Blakey Explains RICO's power

University of Notre Dame professor G. Robert Blakey is considered the nation's foremost authority on the Racketeer Influenced and Corrupt Organizations Act, better known as RICO.

"The remedy under criminal law is to take away the criminal. But if you just take people out one by one -- and all of the conditions remain the same -- it doesn't matter how many individual convictions you get," Blakey said in a report on

"Think of it as a merry-go-round," he added.

Read the article: Author of federal act used to prosecute former E.C. mayor explains RICO's power.

Also, read our exclusive intervew with Mr. Blakey here.


  1. The flaw in R.I.C.O. is the people who wrote it and misuse it, including Blakey, whose attitude seems to be resentful of the vigorous defenses put up by the accused. Like Rudy Giuliani, who told a Fordham University law class that if gov't BELIEVED someone was guilty of a crime, ANYTHING it did was excusable, and Blakey's boss, Bobby Kennedy, who would stop at nothing to get his enemies, like Jimmy Hoffa.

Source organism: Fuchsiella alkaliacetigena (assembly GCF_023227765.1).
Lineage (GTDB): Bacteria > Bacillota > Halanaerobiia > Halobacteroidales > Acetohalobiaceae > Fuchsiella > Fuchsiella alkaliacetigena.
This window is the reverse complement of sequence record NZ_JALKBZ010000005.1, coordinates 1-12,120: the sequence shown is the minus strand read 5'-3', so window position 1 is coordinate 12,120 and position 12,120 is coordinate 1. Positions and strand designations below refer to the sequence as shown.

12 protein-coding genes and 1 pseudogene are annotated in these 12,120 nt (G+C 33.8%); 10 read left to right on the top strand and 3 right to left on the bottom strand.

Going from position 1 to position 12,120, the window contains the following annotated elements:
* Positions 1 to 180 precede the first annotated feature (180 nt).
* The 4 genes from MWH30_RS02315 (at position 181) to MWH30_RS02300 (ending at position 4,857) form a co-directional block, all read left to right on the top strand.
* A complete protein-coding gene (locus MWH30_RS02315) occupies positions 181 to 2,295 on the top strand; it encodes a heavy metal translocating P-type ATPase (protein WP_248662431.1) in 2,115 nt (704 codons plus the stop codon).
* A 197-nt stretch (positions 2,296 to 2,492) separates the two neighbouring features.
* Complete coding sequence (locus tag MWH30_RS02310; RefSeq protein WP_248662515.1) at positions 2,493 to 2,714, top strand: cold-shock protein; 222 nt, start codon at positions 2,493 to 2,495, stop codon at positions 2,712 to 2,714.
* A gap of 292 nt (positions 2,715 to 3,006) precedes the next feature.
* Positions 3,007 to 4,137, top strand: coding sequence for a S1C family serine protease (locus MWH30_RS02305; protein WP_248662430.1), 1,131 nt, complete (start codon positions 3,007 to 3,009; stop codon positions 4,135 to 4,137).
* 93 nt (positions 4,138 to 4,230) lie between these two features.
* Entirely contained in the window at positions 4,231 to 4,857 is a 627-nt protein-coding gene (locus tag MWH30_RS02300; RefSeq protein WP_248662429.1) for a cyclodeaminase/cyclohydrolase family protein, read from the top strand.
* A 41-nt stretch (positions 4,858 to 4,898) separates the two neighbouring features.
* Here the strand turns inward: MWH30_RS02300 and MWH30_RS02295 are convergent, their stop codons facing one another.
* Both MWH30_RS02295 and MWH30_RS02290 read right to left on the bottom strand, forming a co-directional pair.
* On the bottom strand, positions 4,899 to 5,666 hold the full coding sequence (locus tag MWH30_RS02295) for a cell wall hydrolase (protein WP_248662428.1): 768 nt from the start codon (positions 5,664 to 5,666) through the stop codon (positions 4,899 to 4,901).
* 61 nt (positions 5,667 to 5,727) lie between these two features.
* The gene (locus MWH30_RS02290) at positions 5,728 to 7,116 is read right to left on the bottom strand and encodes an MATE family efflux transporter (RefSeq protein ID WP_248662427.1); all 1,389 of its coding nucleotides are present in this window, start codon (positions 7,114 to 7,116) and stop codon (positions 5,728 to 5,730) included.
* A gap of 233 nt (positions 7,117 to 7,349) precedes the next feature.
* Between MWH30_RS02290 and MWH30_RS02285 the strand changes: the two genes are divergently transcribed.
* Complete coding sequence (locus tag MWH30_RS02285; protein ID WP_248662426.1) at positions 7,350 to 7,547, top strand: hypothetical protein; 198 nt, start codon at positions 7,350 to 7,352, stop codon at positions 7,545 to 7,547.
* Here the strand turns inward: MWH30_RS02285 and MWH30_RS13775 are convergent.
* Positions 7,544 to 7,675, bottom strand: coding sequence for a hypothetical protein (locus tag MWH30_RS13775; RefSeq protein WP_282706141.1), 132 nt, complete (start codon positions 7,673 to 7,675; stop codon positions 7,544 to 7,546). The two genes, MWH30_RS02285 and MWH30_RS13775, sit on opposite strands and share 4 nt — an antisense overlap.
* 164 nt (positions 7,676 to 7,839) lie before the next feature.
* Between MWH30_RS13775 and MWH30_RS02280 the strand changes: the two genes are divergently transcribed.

More important, an unfair, un-American law that cuts its teeth on the mob, which R.I.C.O. certainly has, is a threat to all citizens. For example, what constitutes R.I.C.O. eligibility as a criminal organization? Two predicate acts. A pharmacist I met in prison was convicted under R.I.C.O. for selling samples he was given by manufacturers to hand out to customers. If that is the standard, think of how many people you know can be charged under R.I.C.O., which expands the substantive sentence of say five years per count to twenty. Add in that a conviction that one already did prison time for can be used as a predicate act for a new R.I.C.O. case, with the defendant being subject to doing time for the same case again. R.I.C.O. also makes shambles of hundreds of years of statute of limitation laws, going back at times for decades to bring charges. Sound like an American law, or something from the old Soviet bloc? Oh, it was used on organized crime guys, so it's okay? Wait till the weapon is fired on more citizens.


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